Strikes will continue if businesses don't adapt
IF BUSINESS continues to apply the same solution framework to labour issues as always, there is every reason to expect the unrest and wildcat strikes experienced by the mining and agriculture sectors this year to spread to other sectors next year.
Currently, that framework tries to frame labour unrest primarily as a wage or political issue when it is far more than that.
Vaguely realising this, businesses point to their Corporate Social Investment initiatives, many of which fall broadly in line with a strategic framework that reflects the problems they and their workforce deal with. They publish extensive CSI reports detailing their progress. But, all too often, the underlying ethos is one of doing the least possible to meet the minimum compliance requirements.
Workers, on the other hand, have had enough, and are beginning to understand that it is wrong that many of them live in desperate poverty, while the companies to which they give their labour flourish and report ever-increasing profits. They have become aware of the often huge disparity between the top earners and the rest of the staff, and the significant bonuses awarded to CEOs and executive teams.
While no one denies senior executives should be incentivised appropriately, the amounts sometimes paid as bonuses are out of kilter in the context of the current economic environment, and given the levels of poverty and unemployment threatening our social stability and economic viability.
The events of the last few months demonstrate that it has become imperative that business moves away from the narrow path of CSI and begins to look at business strategies more comprehensively, making human rights and social compliance part of their strategies. If companies want to avoid being named and shamed, they need to start demonstrating proactive knowing and showing.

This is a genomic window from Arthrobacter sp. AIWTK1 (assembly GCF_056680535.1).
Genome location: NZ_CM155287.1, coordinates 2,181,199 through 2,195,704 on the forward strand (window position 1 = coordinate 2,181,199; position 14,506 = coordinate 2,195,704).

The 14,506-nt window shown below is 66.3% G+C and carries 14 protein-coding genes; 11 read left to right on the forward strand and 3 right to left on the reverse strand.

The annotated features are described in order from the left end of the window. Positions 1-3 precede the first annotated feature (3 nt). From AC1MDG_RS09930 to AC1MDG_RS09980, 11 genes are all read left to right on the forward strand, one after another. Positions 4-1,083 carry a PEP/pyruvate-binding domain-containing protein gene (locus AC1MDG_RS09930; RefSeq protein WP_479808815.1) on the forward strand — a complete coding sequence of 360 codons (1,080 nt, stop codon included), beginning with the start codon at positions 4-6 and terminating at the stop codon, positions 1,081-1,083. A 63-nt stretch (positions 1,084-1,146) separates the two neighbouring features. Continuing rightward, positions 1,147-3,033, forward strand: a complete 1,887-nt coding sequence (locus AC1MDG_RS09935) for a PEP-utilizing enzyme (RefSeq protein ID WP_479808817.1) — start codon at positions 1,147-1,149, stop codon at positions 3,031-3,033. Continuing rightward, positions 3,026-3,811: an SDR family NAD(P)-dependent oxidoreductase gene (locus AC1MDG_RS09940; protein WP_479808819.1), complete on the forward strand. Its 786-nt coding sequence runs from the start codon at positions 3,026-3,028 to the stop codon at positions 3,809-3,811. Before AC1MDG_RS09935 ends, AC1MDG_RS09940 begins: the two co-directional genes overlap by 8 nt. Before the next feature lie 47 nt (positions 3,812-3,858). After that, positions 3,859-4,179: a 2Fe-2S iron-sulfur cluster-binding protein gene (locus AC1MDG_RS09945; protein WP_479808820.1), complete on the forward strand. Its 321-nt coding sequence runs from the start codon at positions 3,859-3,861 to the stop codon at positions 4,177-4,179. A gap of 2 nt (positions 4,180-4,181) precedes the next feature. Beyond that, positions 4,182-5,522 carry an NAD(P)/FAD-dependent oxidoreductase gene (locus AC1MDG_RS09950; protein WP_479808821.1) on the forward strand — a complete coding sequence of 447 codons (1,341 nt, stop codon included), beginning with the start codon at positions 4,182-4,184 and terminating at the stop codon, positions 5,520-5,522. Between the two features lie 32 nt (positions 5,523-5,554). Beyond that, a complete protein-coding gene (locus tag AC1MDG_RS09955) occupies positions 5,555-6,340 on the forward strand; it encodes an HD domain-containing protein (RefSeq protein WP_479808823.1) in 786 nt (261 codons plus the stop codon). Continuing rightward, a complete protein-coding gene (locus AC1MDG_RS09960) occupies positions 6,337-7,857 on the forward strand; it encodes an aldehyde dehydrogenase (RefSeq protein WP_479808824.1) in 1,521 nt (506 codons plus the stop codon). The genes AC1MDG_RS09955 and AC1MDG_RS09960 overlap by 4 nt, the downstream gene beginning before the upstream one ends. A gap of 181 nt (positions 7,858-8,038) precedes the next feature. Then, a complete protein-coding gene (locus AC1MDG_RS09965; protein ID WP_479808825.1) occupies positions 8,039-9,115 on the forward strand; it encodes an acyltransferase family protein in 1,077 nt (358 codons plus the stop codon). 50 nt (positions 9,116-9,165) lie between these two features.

Many of the benefits of incorporating human rights and social compliance issues into the fabric of a business are obvious. But, perhaps they require further clarification.
Doing so mitigates the cost of non-compliance and consequent loss of shareholder and/or brand value, either through business interruption or through cost regulatory action, such as penalties and fines.
Human rights and social compliance enhances brand and business reputation, and strengthens the licence to operate from a regulatory perspective and a social perspective.
This mitigates the possibility of civil litigation, and provides improved access to markets and trading partners who are increasingly seeking human rights and social compliance values in their engagement with suppliers and customers alike.
Having a business that is a leader in human rights and social compliance matters is likely to improve staff morale and productivity, and provide retention benefits.
An effective human rights and social compliance business focus requires the business to set up appropriate governance structures, which in the context of South African legislation is a Social and Ethics Committee, as required by the Companies Act. They must develop a forward-thinking human rights and social compliance strategy, supported by the appropriate policy framework and business processes and procedures. Successful businesses should also incorporate human rights and social compliance into their capacity building and training programmes for staff, and ensure they effectively monitor their performance.
If business wants labour unrest and destructive business interruptions that often accompany wildcat strikes and other labour unrest to be resolved, a paradigm shift is required.